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Two dead in Oregon as heat wave bakes Pacific Northwest

two-dead-in-oregon-as-heat-wave-bakes-pacific-northwest
David Ryder/Getty Images

(NEW YORK) — The severe heat in the Northwest has now turned deadly, with the Oregon state medical examiner reporting two suspected heat deaths on Wednesday.

With temperatures expected to stay in the triple digits across much of the Northwest this weekend, officials are warning people of the dangers.

One death was reported by Multnomah County, which includes Portland, on July 25. Officials have not said where and when the second death occurred.

The Oregon State Medical Examiner’s Office has not yet responded to ABC News’ request for further details on the deaths.

Over a dozen counties across Oregon remain in a state of emergency on Thursday.

Spreading across the country, over 35 million Americans continue to be under excessive heat warnings or heat alerts, with many of them in the Northwest.

Redding, California, will likely near 115 degrees on Thursday to break its previous record, according to the National Weather Service.

Spokane, Washington, may also break a record on Thursday as it is projected to reach 102 degrees.

The extreme heat in the region, coupled with record warm nights, is expected to reach into next week, the NWS said.

Multnomah County officials ask residents to take the heat seriously.

Officials have set up overnight cooling shelters and a daytime cooling center along with officials from the city of Portland and community partners.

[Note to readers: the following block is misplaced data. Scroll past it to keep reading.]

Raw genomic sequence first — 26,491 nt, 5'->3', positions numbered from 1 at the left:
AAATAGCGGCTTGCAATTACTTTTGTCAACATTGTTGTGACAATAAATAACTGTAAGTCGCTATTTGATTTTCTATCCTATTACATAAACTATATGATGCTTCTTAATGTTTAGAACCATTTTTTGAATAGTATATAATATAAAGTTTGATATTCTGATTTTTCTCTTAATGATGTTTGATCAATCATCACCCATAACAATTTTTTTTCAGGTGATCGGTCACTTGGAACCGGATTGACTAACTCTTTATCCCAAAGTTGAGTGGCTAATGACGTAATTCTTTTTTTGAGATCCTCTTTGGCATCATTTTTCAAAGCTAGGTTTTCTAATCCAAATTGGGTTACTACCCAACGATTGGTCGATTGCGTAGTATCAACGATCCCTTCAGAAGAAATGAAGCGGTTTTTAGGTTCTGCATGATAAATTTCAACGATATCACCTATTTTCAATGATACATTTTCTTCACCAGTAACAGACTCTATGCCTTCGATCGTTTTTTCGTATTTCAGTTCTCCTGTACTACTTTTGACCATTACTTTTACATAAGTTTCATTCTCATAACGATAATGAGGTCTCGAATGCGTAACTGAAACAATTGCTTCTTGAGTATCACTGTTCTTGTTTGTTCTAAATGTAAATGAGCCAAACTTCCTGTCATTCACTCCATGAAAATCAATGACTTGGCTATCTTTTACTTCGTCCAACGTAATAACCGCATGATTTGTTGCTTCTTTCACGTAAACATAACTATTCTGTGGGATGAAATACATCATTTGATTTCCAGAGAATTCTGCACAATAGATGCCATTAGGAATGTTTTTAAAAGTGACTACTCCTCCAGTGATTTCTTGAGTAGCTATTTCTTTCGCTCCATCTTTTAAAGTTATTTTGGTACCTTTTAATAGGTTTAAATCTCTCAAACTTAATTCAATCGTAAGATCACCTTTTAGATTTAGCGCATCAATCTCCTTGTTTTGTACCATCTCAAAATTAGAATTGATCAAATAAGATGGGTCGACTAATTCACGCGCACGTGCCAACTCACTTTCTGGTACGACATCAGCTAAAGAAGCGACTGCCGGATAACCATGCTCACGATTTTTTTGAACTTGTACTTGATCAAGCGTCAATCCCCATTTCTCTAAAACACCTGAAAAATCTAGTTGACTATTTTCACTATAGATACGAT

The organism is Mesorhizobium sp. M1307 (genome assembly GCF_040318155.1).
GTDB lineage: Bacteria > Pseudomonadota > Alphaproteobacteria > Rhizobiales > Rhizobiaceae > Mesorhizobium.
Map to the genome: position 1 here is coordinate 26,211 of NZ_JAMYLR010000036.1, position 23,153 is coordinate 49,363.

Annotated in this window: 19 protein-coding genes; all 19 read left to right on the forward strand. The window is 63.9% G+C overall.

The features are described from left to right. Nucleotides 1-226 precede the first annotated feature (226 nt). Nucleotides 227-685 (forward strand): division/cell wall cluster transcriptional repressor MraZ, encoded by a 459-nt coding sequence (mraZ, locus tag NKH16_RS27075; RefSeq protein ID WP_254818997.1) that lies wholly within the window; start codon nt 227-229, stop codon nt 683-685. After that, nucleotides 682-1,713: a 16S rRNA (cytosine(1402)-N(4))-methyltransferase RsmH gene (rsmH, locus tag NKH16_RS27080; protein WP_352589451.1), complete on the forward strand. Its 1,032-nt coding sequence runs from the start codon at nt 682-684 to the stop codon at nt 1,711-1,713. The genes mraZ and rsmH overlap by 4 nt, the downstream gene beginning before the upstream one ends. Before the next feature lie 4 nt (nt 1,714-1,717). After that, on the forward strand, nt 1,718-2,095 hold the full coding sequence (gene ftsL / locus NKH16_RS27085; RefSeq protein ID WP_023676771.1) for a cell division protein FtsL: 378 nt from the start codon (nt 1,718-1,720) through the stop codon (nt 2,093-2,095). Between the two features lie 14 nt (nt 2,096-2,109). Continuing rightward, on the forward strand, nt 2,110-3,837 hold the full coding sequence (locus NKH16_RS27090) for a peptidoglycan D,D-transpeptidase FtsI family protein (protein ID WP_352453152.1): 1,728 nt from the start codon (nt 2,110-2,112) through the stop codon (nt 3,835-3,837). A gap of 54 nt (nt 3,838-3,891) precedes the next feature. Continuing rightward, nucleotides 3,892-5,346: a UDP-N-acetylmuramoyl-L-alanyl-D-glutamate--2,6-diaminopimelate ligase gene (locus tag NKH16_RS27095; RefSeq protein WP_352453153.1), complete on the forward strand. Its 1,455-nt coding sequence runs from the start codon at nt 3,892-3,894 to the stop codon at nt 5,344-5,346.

County officials said the centers will remain open until at least Friday morning.

“People don’t think they’re at risk from heat. But we have plenty of younger people ending up in the emergency room right now. It’s not cooling off much at night and we’re only halfway through this thing,” Brendon Haggerty, program supervisor at the Multnomah County Health Department, said in a statement.

The Oregon Occupational Safety and Health Division has put measures in place to ensure safety for outdoor workers during the heat.

According to OSHA, when the heat index hits or exceeds 80 degrees, employers need to provide shady areas for workers to rest, more break time and access to plenty of water. If the index hits 90 degrees, breaks must be longer, communication must become more frequent and each worker must be monitored more closely throughout the shift.

During a 2021 heat wave, 800 people died in Oregon, Washington and British Columbia throughout late June and early July. Heat records were broken across the region, with Portland hitting 116 degrees at its peak.

For more information on heat safety, click here.

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